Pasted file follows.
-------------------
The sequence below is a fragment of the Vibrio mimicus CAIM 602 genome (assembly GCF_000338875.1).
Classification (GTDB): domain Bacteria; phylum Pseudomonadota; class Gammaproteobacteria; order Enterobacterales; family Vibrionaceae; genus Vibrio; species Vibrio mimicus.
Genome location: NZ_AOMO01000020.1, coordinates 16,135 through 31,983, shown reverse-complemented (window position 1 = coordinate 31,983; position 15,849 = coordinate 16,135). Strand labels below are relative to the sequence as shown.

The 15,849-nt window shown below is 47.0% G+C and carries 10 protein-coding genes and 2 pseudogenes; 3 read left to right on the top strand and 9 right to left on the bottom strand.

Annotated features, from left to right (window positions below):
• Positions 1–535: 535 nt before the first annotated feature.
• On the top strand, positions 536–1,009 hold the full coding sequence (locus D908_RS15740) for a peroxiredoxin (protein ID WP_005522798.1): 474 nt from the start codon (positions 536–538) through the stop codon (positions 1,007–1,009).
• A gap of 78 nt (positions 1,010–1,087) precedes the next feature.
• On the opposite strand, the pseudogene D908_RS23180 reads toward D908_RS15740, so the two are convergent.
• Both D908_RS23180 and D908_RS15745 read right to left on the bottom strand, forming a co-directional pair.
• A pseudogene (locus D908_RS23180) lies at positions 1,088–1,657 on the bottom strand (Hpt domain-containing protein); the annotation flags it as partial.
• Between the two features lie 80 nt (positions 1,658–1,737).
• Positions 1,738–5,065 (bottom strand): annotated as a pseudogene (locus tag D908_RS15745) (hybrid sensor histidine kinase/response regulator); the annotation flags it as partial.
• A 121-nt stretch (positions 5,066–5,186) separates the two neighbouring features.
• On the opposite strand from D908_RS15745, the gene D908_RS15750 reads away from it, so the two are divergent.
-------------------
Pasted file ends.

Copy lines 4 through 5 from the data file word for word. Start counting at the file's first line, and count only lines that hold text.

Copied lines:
The 15,849-nt window shown below is 47.0% G+C and carries 10 protein-coding genes and 2 pseudogenes; 3 read left to right on the top strand and 9 right to left on the bottom strand.

Annotated features, from left to right (window positions below):